Tooele City police officers, with the help of a civilian, revived a 12-year-old girl they pulled from a car submerged in Settlement Canyon Reservoir on Saturday afternoon, June 3.
Tooele City police officers were dispatched to the Settlement Canyon Reservoir at around 2:10 p.m. on Saturday, June 3, in regards to a vehicle that was sinking in the reservoir.
Officers were told that three occupants were inside the vehicle when it went into the reservoir. Two of them, a 43-year-old female and a male child, were able to make it out before the vehicle was fully submerged, however a 12-year-old female was still stuck inside, according to Cpl. Colbey Bentley, public information officer with the Tooele City Police Department.
After the vehicle sank, Bryton and Rebecca Sweat, who were driving by the reservoir, saw that something was wrong.
“As my husband and I were passing the water, we saw all of this commotion and there were people panicking,” Rebecca Sweat said. “I knew someone was in that water.”
Sweat jumped out of the vehicle and ran down to the shore where she saw the mother of the 12-year-old standing in the water saying her daughter was in the water.
Sweat, being a lifeguard and not knowing the girl was inside a vehicle, swam out about five yards to try to find the girl, but she was unsuccessful in finding her.
At around the same time, witnesses in the area who saw what happened notified two officers in the area as to what had happened and told them that the girl was stuck in a vehicle under the water.
Officers quickly swam out to where the vehicle was. Despite repeated attempts to gain access to the inside of the vehicle, being submerged in the reservoir made the rescue increasingly difficult, Bentley said.
When officers realized the exigency of the situation, they used a firearm to shoot through a window in an attempt to break it. After doing so, officers were able to gain access to the vehicle and rescue the occupant.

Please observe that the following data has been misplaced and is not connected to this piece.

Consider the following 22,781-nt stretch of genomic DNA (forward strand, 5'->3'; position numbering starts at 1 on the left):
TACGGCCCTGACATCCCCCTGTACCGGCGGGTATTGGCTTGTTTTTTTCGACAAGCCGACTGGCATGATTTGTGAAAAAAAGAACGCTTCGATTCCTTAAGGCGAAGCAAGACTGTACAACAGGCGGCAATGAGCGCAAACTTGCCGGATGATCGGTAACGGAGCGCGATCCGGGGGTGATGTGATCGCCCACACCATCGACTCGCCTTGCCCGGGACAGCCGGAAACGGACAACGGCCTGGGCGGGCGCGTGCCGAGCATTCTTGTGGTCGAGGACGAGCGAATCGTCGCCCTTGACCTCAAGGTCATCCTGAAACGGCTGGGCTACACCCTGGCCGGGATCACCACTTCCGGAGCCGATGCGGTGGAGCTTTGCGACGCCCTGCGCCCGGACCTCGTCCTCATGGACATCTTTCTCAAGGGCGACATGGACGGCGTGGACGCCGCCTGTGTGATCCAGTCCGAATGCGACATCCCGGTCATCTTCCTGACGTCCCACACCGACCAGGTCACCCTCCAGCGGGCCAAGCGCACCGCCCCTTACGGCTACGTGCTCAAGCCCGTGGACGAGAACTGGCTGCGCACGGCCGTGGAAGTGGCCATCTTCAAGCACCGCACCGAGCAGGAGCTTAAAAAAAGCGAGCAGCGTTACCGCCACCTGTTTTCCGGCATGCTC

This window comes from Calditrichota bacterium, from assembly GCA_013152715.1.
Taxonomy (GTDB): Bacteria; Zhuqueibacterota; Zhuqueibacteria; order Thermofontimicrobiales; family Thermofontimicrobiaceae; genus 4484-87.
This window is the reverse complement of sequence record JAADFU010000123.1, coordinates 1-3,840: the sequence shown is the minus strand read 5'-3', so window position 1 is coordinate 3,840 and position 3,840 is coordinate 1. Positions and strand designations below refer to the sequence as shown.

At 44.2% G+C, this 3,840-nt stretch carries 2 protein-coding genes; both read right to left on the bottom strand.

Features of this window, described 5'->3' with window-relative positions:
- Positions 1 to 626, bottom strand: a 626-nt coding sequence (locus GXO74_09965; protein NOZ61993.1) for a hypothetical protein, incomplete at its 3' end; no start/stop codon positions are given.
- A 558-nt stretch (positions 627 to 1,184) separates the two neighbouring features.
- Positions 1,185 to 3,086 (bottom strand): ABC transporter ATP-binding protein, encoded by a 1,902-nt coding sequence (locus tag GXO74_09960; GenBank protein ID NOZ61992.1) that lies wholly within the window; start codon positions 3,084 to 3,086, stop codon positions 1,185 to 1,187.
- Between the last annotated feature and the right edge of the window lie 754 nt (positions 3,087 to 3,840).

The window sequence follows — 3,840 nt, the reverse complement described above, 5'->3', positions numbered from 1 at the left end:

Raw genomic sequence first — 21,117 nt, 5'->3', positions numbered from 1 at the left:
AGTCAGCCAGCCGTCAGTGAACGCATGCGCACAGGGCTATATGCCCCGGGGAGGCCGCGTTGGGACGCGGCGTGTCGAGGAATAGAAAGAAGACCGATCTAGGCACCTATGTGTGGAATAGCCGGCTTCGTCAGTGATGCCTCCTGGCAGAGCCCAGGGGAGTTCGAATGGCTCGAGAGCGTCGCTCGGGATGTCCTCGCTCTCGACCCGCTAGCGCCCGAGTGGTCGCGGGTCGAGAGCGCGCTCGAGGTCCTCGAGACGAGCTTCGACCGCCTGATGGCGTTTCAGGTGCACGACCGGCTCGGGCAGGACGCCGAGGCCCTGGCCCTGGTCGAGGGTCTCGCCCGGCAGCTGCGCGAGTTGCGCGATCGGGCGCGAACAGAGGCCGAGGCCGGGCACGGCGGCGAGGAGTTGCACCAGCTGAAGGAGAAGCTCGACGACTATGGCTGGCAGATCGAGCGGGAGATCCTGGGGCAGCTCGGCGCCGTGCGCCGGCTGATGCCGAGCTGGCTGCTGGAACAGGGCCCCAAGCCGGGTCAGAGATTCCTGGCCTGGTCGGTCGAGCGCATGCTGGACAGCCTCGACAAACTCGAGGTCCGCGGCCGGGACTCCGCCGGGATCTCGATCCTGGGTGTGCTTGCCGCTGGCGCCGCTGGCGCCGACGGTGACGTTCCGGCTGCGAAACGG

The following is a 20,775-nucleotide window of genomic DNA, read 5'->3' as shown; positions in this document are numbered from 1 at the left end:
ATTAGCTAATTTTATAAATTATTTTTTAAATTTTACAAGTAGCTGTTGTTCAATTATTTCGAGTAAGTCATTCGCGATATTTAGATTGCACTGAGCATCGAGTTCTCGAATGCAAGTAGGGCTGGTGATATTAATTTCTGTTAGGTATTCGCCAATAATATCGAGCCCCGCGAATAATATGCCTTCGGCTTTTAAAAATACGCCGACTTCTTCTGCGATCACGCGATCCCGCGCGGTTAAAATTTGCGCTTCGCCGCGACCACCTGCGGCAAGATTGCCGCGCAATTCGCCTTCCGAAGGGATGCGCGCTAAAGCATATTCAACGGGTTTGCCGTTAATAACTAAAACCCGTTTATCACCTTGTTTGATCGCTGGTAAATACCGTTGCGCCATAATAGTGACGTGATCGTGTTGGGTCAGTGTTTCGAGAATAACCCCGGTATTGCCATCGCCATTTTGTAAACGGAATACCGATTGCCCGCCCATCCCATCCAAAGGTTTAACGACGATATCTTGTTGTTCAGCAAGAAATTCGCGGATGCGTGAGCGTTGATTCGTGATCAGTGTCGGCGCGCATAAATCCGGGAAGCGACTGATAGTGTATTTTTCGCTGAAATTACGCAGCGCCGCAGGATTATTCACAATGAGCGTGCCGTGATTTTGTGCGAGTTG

“Those of us on shore made a safety rope with tow straps and my husband swam it out to the officers,” Sweat said. “We pulled them in and drug the girl in.”
When the officers pulled the girl to shore, Sweat said she was blue and unconscious.
“I knew the officers would be tired, because they had been in the water trying to get her out, so I was ready to perform CPR,” Sweat said. “I had been a lifeguard for years and I never knew I would have to use CPR.”
Because of her training as a lifeguard, Sweat knew that giving an initial rescue breath to drowning victims is very important. Officers handed her the girl and she gave her two rescue breaths. From there, police officers took over CPR.
“I knew drowning victims had to have an initial breath before starting compressions right away, so I gave her two rescue breaths, and I heard the water start to come out of her lungs,” Sweat said. “She started to vomit, which was a really good sign.”
Sweat helped the officers carry the girl to the ambulance, and she was transported to a local hospital.
The 12-year-old is in stable condition at this time and is expected to make a full recovery, according to Bentley.
Sweat wants to encourage everyone to learn CPR, because you never know when you’ll need it.
“Everyone should learn CPR, because it really can save a life,” she said. “You should never be afraid to just act.”
All of the occupants of the vehicle were Tooele City residents.
This investigation is still in an early phase. How the vehicle ended up in the reservoir has not been announced along with the names of the police officers or individuals in the vehicle.
This story will be updated as more information is released.